Hello again! This has been a very busy week for me and a very exciting one as well. Here is a glimpse of what I have been doing and whom I have been seeing these days. I will post again next Monday with some exciting news and pictures of the opening weekend of the 1st Biennial of Contemporary Art of Cartagena.
After spending a couple of days in Bogota recovering from the transatlantic flight and getting used to the altitude, on the 29th January I flew to Cartagena de Indias, the walled city on the Colombian Caribbean declared a World Heritage Site by UNESCO, for the opening reception party of the Hay Festival given by Rurik Ingram and Ofelia Rodriguez at their home.
The Hay Festival is one of the world’s biggest cultural and literary festivals and I was certainly not dissapointed with the talks and concerts I attended. I was specially pleased with Tom Hart Dyke in conversation with Rosie Boycott, Irvine Welsh in conversation with Eleanor Watcher, Rushir Sharma discussing Colombia’s position in the emerging markets of the world, Michael Sandel, who discussed morals in marketing and the amazing concerts of the Latin Grammy Award-winning Choc Quib Town and the synthesis of Afro Latin Salsa with Scottish traditional music of Salsa Celtica.
During my stay in Cartagena I also had time to meet with Maria de la Paz Jaramillo, whom I will exhibit in London, and visit some very interesting exhibitions such as the one organized by Norma Uparela, owner of Arte Cartagena Gallery at the Cartagena Convention Centre.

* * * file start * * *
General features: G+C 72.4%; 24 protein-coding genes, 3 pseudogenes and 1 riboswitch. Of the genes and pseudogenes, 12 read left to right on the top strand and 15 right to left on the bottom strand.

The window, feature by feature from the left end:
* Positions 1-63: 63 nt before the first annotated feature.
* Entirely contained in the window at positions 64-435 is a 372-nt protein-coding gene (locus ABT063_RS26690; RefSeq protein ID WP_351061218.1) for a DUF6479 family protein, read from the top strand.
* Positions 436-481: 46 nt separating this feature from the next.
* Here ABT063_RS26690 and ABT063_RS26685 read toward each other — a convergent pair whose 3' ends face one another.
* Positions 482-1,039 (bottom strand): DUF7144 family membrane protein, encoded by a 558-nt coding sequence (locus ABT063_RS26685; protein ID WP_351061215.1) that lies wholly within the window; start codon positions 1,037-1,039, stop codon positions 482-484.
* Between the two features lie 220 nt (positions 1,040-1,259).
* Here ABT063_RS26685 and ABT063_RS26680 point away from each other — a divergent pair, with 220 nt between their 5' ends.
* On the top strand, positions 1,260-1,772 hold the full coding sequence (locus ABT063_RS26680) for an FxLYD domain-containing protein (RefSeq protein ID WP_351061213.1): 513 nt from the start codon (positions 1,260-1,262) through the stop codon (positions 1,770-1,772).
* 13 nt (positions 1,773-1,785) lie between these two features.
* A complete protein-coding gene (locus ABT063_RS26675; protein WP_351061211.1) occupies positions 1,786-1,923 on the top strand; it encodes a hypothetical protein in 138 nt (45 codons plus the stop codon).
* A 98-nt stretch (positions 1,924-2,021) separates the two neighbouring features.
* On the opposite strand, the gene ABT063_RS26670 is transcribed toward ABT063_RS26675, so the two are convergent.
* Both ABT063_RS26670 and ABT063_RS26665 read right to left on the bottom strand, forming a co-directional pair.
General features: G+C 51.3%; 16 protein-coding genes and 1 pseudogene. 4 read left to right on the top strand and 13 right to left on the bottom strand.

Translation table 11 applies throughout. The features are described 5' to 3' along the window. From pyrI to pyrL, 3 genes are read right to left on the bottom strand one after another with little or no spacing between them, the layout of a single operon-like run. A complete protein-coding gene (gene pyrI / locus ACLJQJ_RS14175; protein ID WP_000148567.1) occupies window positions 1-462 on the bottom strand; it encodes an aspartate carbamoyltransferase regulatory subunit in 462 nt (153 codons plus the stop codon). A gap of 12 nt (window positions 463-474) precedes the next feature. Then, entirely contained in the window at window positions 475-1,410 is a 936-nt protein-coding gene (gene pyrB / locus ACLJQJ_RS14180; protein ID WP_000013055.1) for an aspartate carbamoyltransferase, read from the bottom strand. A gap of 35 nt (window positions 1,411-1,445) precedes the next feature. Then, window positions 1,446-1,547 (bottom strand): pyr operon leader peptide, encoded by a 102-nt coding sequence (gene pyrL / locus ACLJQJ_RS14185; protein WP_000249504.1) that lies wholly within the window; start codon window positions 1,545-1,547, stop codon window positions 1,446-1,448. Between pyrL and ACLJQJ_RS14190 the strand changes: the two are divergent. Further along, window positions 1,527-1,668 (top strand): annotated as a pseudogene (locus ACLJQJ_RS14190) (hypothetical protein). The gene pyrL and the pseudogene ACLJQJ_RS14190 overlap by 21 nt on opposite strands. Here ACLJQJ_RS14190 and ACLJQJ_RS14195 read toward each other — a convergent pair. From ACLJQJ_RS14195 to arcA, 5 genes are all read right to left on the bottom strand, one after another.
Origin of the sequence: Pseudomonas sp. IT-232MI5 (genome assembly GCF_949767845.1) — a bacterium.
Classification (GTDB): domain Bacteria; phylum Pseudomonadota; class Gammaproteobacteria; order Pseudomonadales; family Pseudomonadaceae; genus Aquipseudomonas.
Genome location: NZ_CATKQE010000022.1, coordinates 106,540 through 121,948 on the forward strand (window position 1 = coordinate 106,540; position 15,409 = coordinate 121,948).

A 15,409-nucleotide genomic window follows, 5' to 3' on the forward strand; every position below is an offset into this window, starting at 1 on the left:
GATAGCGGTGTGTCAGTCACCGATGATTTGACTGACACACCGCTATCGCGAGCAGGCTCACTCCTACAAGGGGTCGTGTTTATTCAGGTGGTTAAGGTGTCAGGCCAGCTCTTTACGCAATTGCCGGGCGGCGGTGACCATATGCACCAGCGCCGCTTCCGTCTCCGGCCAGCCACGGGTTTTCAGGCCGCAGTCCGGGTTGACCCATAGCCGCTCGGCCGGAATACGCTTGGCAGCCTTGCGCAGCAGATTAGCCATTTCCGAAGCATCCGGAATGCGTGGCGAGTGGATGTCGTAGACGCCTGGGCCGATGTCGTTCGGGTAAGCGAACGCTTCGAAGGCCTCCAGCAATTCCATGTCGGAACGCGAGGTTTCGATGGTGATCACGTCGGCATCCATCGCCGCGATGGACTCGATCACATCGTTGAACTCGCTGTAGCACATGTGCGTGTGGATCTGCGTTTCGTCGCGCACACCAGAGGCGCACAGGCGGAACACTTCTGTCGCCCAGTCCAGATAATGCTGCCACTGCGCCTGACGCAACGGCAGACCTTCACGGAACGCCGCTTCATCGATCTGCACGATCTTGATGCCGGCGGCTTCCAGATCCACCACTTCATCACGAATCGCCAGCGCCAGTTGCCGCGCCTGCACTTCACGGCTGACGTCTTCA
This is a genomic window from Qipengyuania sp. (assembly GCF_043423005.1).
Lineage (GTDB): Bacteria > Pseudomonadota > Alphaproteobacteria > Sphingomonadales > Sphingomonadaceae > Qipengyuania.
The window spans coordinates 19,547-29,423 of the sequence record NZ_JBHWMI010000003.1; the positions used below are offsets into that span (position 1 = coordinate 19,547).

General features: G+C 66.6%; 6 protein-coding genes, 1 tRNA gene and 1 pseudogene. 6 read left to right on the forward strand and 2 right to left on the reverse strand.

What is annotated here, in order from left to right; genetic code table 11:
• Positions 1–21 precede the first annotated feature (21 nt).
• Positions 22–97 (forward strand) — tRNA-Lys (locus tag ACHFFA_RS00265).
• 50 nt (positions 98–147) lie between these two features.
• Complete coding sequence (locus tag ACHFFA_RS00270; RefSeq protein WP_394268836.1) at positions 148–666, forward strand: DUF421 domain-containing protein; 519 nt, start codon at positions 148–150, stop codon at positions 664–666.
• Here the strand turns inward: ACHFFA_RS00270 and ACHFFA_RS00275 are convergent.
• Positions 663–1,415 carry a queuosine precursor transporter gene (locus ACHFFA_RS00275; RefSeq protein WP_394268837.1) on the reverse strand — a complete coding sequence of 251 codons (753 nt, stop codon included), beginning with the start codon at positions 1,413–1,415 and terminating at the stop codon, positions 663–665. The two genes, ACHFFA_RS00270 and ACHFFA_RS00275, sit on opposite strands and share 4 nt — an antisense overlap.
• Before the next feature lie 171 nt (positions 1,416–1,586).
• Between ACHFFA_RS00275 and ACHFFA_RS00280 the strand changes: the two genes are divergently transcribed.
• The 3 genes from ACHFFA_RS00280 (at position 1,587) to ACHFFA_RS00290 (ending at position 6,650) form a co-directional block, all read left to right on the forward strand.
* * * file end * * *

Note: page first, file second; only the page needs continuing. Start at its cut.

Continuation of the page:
On the 1st February I flew back to Bogota to meet the marvellous Colombian abstract painter Carlos Jacanamijoy and choose the work I will exhibit in London in May. I also had the opportunity to spend a wonderful day visiting the City Centre and the streets of Candelaria with my host Guillermo Londoño and meet with Ana Isabel Diez from Medellin to discuss her work involving Colombian landscapes as a methaphor for social issues.
Two days ago, on the 5th January I came back to Cartagena for the opening weekend of the 1st Biennial of Contemporary Art. Yesterday, I visited a very moving exhibition in the Cathedral of San Pedro Cloisters of papier mâché masks created by women victims of the armed conflict in Colombia in the Region of Montes de Maria, Departamento Bolivar, west of the city. These masks, afford them a medium to communicate the history and the consequences which the conflict had on them through artistic expression.
Last night the Cartagena Biennial organisers hosted a cocktail party for artists, press and invited guests to meet before the beginning of the Biennial this morning, at the Caribe Hotel in Bocagrande, outside the old city in the modern high rise, seaside resort area. A vision of the past..1930’s…the hotel was elegant and the artists were engaging as they explained their works ranging from sound installations to monumental sculptures. Oscar Murillo was very charming, but rather secretive about his work so looking forward to seeing it today as well as works of many of the other 45 international artists who are participating.
Have a nice weekend and make sure to check the blog next Monday for a post on the most interesting artworks presented at this first edition of the Biennial!